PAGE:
Douglas considers the option that in a situation of high uncertainty, the scientist should simply answer the questions posed by policymakers rather than to try to promote a particular course of action, but she ultimately rejects the distinction between a scientist who arbitrates questions that can be resolved empirically and one who renders policy advice. She argues that because science carries such authority in policymaking, scientists have a responsibility to consider the societal consequences when the scientific evidence is uncertain and ultimately to “shape and guide decisions of major importance.” Such guidance presupposes that scientists will speak in one voice about decisions, or if they did, their policy proposals would be consistent with public values.
It is difficult to see such advice as anything but an invitation to an even greater politicization of scientific advice. In Douglas’s hypothetical air pollution case, the policy remedy is cheap to implement, so that policymakers would probably take this step even if the evidence is uncertain. But what if the politics are hard? Specifically, what if the costs of pollution control are not cheap or involve various winning and losing stakeholders? What should the advisor do in such a case? And what happens when the situation is characterized by experts offering legitimate but competing views on certainties and uncertainties, areas of fundamental ignorance, and a diversity of interests who pick and choose among the experts?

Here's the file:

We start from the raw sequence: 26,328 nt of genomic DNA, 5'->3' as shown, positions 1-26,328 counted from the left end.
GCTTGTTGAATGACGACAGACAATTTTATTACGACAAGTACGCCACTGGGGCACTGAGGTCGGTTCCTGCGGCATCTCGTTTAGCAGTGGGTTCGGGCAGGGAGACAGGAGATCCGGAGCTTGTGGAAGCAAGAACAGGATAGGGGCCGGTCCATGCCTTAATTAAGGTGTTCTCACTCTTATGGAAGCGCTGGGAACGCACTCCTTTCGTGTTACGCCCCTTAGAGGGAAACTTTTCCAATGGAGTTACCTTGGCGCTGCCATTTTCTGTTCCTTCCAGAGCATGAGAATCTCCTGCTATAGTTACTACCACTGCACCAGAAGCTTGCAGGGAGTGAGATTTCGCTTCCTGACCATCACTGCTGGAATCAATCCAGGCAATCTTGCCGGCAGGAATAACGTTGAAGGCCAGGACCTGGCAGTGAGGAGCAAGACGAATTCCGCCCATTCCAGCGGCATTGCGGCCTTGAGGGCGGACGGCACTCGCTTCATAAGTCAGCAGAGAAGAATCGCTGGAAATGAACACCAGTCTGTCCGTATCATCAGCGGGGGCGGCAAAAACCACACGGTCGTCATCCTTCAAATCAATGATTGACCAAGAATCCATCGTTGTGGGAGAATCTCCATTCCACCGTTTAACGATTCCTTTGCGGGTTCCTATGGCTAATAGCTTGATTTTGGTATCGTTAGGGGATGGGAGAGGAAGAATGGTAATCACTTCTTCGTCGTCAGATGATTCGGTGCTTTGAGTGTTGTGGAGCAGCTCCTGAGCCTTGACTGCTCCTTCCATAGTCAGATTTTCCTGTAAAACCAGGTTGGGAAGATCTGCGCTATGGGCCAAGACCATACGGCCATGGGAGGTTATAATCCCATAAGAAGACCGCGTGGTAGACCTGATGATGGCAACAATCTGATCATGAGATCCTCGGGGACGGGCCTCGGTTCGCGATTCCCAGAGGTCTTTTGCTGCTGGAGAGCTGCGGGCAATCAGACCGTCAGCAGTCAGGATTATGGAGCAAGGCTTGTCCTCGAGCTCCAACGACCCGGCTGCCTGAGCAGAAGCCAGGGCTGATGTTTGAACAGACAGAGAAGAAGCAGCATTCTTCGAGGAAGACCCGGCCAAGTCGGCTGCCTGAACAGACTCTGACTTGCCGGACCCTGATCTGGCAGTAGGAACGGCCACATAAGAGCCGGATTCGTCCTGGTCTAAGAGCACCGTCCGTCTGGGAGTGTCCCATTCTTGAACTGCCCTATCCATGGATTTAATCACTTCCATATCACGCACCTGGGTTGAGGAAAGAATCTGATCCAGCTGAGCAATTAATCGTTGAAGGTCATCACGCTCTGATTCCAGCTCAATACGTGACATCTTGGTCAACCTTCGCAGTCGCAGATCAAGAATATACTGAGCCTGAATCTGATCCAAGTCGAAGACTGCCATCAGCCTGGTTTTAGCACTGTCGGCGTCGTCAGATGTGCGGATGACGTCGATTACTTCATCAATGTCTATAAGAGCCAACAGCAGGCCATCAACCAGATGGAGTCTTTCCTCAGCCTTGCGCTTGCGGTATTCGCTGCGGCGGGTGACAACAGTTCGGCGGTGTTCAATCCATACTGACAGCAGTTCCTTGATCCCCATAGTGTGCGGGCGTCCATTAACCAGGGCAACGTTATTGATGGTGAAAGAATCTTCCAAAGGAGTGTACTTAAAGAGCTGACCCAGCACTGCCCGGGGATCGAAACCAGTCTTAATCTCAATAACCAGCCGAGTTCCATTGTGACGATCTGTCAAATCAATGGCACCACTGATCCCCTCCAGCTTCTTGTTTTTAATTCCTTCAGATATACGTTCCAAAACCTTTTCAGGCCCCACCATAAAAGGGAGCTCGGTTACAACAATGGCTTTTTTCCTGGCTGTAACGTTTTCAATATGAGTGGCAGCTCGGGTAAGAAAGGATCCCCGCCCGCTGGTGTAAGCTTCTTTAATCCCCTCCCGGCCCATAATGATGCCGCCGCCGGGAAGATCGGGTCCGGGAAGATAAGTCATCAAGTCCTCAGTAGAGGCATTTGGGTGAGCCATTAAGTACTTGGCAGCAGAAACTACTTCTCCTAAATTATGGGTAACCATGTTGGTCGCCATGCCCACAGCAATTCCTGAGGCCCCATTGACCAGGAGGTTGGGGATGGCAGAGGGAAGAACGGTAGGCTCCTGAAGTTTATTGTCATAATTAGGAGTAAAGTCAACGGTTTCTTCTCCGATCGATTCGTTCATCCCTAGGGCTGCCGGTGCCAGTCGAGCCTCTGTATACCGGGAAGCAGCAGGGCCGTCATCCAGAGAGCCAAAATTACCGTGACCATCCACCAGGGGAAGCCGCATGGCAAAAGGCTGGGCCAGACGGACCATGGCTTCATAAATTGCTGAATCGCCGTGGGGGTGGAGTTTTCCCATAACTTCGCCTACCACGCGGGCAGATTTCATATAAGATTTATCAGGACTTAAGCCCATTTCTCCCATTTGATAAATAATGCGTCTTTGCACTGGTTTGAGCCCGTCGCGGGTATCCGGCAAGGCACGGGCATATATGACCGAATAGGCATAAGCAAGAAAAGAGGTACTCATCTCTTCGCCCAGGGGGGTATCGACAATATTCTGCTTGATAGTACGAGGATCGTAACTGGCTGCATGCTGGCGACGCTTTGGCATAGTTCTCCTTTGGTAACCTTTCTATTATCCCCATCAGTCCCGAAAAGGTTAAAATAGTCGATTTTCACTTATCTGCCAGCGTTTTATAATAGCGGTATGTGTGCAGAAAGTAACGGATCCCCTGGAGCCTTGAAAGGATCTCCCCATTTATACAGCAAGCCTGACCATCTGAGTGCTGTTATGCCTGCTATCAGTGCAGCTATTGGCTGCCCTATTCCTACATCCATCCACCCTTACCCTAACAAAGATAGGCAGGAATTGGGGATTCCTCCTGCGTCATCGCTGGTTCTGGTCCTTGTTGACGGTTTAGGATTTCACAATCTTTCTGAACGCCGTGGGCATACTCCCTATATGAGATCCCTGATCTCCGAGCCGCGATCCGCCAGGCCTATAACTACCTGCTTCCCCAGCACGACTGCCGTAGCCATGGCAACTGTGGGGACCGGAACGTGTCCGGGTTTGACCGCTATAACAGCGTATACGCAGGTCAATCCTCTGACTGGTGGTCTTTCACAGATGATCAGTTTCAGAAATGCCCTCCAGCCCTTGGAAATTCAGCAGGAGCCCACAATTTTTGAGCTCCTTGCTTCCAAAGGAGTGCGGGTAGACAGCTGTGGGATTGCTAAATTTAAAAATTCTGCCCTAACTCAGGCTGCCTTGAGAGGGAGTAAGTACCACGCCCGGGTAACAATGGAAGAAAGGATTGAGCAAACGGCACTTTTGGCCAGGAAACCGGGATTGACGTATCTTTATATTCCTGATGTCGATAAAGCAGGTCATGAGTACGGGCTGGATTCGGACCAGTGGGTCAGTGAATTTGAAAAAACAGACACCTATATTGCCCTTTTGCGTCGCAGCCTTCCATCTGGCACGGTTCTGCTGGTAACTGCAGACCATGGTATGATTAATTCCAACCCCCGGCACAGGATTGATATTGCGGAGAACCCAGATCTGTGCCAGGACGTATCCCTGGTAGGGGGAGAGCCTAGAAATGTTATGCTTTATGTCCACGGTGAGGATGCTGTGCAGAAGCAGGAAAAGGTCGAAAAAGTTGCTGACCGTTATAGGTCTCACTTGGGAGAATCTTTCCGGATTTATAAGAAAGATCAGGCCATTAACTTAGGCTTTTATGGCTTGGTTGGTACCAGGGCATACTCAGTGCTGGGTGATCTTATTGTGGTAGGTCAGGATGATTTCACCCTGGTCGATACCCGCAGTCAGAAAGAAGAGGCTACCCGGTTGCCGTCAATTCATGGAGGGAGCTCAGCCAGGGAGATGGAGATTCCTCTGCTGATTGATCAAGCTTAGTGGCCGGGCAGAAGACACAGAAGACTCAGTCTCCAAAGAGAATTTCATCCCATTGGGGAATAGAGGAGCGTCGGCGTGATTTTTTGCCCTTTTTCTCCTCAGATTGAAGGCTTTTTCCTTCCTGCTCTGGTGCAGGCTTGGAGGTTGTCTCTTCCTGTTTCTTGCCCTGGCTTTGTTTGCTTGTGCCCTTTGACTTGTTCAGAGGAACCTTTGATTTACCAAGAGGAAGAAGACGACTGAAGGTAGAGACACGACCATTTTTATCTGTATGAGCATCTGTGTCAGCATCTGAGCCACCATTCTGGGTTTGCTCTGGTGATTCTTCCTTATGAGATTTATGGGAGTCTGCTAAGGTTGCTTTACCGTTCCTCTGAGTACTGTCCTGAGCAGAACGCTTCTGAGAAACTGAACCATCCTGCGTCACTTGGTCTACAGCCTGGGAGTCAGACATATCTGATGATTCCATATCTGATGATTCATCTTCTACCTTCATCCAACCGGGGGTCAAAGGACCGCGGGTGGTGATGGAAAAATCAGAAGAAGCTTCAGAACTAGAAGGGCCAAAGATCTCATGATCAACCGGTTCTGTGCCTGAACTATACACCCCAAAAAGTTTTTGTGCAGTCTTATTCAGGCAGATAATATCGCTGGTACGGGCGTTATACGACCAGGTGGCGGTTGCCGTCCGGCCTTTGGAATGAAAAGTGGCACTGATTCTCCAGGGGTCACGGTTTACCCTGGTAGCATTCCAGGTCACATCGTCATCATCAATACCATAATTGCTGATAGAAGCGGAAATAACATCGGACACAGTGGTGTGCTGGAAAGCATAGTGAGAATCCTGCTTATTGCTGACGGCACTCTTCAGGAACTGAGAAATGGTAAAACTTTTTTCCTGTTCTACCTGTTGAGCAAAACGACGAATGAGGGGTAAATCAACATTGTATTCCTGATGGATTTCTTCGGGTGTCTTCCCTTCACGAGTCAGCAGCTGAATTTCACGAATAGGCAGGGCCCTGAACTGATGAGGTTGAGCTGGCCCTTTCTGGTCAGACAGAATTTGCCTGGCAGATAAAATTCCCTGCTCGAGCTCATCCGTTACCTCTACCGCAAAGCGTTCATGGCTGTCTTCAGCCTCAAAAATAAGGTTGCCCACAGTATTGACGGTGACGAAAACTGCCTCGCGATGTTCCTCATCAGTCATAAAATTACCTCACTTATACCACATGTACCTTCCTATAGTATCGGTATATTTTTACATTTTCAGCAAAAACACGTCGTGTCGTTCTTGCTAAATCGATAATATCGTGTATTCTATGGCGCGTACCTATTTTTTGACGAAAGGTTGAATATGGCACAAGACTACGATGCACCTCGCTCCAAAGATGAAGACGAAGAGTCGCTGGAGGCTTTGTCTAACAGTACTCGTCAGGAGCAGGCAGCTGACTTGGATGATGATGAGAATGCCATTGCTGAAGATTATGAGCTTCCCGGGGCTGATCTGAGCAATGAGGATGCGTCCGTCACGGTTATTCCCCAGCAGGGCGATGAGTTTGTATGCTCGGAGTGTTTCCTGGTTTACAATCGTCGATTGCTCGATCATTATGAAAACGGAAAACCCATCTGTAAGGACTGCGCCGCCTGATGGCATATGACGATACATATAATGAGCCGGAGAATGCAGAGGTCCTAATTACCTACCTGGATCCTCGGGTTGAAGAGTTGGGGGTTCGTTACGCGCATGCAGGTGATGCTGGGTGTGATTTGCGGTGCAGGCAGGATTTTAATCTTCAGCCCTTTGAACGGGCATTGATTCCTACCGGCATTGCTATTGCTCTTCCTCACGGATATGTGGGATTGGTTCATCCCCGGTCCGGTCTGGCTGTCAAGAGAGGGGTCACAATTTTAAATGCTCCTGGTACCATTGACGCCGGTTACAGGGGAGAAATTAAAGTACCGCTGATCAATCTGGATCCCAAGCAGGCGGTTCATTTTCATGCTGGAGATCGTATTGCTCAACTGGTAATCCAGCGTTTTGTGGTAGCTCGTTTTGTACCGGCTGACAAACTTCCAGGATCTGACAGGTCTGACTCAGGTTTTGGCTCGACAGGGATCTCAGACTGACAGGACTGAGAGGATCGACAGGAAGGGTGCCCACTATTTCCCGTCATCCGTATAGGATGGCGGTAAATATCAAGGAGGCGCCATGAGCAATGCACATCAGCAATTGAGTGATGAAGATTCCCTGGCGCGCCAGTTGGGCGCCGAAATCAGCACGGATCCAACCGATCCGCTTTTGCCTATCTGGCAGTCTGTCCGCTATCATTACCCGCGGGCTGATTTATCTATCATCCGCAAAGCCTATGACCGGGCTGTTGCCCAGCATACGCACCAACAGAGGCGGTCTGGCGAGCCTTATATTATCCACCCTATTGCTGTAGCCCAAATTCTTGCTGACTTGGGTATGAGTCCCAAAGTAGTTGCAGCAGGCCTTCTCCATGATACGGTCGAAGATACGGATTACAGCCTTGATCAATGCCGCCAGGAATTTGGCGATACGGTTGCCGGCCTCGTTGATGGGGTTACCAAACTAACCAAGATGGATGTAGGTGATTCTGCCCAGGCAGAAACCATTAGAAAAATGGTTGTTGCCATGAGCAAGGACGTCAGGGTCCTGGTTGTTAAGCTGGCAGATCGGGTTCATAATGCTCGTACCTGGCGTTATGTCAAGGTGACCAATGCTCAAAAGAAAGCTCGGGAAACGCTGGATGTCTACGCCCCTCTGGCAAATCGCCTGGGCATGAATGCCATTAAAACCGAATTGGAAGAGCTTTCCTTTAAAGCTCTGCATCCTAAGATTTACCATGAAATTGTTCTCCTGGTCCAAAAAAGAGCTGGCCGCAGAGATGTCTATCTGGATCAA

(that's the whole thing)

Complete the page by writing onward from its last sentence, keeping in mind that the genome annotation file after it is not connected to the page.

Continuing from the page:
Douglas hints at a remedy to this quandary when she argues for greater public participation in scientific advisory processes as a way to build a consensus around knowledge claims among competing interests. Although this strategy may have merit in some contexts, to suggest that knowledge claims should be negotiated by nonexperts would be interpreted by many experts as an even further politicization of the process of scientific advice. Douglas admits that in many cases, such public engagement and deliberation would not be practical.
Surely, in many cases we want to preserve the distinction between scientific advice on questions that can be addressed empirically and advocacy for particular outcomes. Policy questions involving empirically unresolvable questions inevitably involve a wide range of expertise and interests, and are, as Douglas notes, rightfully the territory of democratic decisionmaking. But Douglas does not follow this principle consistently, as can be seen in her hypothetical air pollutant case. To be consistent, she would have to advise the scientist to simply explain honestly what the science does and does not prove, including the uncertainties, and then to allow the political process determine how to proceed.